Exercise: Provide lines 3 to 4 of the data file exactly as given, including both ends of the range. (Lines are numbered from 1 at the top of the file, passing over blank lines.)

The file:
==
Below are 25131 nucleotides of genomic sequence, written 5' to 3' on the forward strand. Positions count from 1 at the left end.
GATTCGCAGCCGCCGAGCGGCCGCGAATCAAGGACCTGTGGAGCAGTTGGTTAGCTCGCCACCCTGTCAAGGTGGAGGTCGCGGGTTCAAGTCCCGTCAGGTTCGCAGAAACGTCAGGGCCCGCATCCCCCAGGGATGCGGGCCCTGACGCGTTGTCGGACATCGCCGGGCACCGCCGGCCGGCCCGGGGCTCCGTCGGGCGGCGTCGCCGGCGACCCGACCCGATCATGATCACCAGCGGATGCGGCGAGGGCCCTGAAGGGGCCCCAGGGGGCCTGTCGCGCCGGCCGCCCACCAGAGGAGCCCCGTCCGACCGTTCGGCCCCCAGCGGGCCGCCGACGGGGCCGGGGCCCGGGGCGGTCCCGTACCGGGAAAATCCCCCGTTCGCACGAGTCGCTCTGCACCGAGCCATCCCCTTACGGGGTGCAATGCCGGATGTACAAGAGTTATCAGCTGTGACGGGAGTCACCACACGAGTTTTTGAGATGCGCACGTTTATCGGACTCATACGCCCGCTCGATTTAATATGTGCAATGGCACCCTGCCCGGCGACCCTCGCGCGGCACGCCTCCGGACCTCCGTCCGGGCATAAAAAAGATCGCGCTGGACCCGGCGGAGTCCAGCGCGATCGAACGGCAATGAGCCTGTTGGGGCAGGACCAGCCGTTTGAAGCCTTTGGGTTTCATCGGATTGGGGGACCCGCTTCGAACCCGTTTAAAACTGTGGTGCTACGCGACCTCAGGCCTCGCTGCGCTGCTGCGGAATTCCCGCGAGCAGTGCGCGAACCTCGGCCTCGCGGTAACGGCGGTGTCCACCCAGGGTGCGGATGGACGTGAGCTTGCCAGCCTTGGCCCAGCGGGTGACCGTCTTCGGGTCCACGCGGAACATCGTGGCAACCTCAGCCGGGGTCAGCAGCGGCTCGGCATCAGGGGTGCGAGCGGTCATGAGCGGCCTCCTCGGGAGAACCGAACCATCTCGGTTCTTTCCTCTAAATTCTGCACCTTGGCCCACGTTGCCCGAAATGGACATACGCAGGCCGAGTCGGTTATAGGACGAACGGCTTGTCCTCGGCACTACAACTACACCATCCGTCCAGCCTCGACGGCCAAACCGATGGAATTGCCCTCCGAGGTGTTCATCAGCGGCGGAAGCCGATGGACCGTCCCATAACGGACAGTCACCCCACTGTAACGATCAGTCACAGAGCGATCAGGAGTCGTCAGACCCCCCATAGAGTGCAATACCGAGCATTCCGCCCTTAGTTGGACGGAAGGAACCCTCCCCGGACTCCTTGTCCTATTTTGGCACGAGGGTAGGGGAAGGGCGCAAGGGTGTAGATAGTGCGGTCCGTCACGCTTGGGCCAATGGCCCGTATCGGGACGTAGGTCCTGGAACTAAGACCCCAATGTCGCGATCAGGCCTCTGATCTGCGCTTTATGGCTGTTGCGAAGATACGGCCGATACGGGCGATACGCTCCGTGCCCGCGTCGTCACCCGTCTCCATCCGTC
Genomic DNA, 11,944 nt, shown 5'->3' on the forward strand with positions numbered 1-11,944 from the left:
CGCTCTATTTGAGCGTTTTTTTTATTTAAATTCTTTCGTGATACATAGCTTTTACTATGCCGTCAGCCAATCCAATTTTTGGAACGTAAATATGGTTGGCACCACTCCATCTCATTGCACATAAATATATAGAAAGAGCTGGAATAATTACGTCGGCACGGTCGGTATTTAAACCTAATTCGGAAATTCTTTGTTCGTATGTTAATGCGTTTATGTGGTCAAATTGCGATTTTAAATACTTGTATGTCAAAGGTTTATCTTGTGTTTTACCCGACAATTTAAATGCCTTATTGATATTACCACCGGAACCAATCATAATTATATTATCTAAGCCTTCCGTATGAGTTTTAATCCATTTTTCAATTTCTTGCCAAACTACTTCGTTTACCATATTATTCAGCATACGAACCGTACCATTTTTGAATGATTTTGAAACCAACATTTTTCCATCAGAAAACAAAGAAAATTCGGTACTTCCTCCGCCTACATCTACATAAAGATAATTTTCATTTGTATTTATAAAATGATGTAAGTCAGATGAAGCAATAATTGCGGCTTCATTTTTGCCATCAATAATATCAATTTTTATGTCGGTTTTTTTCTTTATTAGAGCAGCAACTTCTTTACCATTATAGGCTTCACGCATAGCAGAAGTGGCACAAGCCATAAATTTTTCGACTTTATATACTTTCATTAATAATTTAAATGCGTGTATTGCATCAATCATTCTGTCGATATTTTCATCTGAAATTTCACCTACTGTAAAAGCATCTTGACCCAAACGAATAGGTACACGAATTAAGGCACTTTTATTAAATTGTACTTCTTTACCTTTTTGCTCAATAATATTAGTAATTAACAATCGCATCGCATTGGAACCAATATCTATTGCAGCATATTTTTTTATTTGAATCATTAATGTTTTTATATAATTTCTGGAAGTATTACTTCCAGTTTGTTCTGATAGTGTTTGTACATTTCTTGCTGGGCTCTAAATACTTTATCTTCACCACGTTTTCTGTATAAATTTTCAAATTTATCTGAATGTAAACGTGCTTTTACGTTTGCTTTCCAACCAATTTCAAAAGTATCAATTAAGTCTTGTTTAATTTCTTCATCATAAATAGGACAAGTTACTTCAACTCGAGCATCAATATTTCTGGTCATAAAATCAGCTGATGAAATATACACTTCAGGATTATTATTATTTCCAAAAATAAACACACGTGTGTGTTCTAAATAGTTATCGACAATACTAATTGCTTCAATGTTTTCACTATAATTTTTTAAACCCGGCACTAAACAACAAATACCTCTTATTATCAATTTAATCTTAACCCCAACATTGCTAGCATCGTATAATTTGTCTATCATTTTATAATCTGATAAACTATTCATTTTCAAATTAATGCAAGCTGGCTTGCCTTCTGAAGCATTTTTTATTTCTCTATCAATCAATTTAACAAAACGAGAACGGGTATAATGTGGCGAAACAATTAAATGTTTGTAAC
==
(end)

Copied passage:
Genomic DNA, 11,944 nt, shown 5'->3' on the forward strand with positions numbered 1-11,944 from the left:
CGCTCTATTTGAGCGTTTTTTTTATTTAAATTCTTTCGTGATACATAGCTTTTACTATGCCGTCAGCCAATCCAATTTTTGGAACGTAAATATGGTTGGCACCACTCCATCTCATTGCACATAAATATATAGAAAGAGCTGGAATAATTACGTCGGCACGGTCGGTATTTAAACCTAATTCGGAAATTCTTTGTTCGTATGTTAATGCGTTTATGTGGTCAAATTGCGATTTTAAATACTTGTATGTCAAAGGTTTATCTTGTGTTTTACCCGACAATTTAAATGCCTTATTGATATTACCACCGGAACCAATCATAATTATATTATCTAAGCCTTCCGTATGAGTTTTAATCCATTTTTCAATTTCTTGCCAAACTACTTCGTTTACCATATTATTCAGCATACGAACCGTACCATTTTTGAATGATTTTGAAACCAACATTTTTCCATCAGAAAACAAAGAAAATTCGGTACTTCCTCCGCCTACATCTACATAAAGATAATTTTCATTTGTATTTATAAAATGATGTAAGTCAGATGAAGCAATAATTGCGGCTTCATTTTTGCCATCAATAATATCAATTTTTATGTCGGTTTTTTTCTTTATTAGAGCAGCAACTTCTTTACCATTATAGGCTTCACGCATAGCAGAAGTGGCACAAGCCATAAATTTTTCGACTTTATATACTTTCATTAATAATTTAAATGCGTGTATTGCATCAATCATTCTGTCGATATTTTCATCTGAAATTTCACCTACTGTAAAAGCATCTTGACCCAAACGAATAGGTACACGAATTAAGGCACTTTTATTAAATTGTACTTCTTTACCTTTTTGCTCAATAATATTAGTAATTAACAATCGCATCGCATTGGAACCAATATCTATTGCAGCATATTTTTTTATTTGAATCATTAATGTTTTTATATAATTTCTGGAAGTATTACTTCCAGTTTGTTCTGATAGTGTTTGTACATTTCTTGCTGGGCTCTAAATACTTTATCTTCACCACGTTTTCTGTATAAATTTTCAAATTTATCTGAATGTAAACGTGCTTTTACGTTTGCTTTCCAACCAATTTCAAAAGTATCAATTAAGTCTTGTTTAATTTCTTCATCATAAATAGGACAAGTTACTTCAACTCGAGCATCAATATTTCTGGTCATAAAATCAGCTGATGAAATATACACTTCAGGATTATTATTATTTCCAAAAATAAACACACGTGTGTGTTCTAAATAGTTATCGACAATACTAATTGCTTCAATGTTTTCACTATAATTTTTTAAACCCGGCACTAAACAACAAATACCTCTTATTATCAATTTAATCTTAACCCCAACATTGCTAGCATCGTATAATTTGTCTATCATTTTATAATCTGATAAACTATTCATTTTCAAATTAATGCAAGCTGGCTTGCCTTCTGAAGCATTTTTTATTTCTCTATCAATCAATTTAACAAAACGAGAACGGGTATAATGTGGCGAAACAATTAAATGTTTGTAAC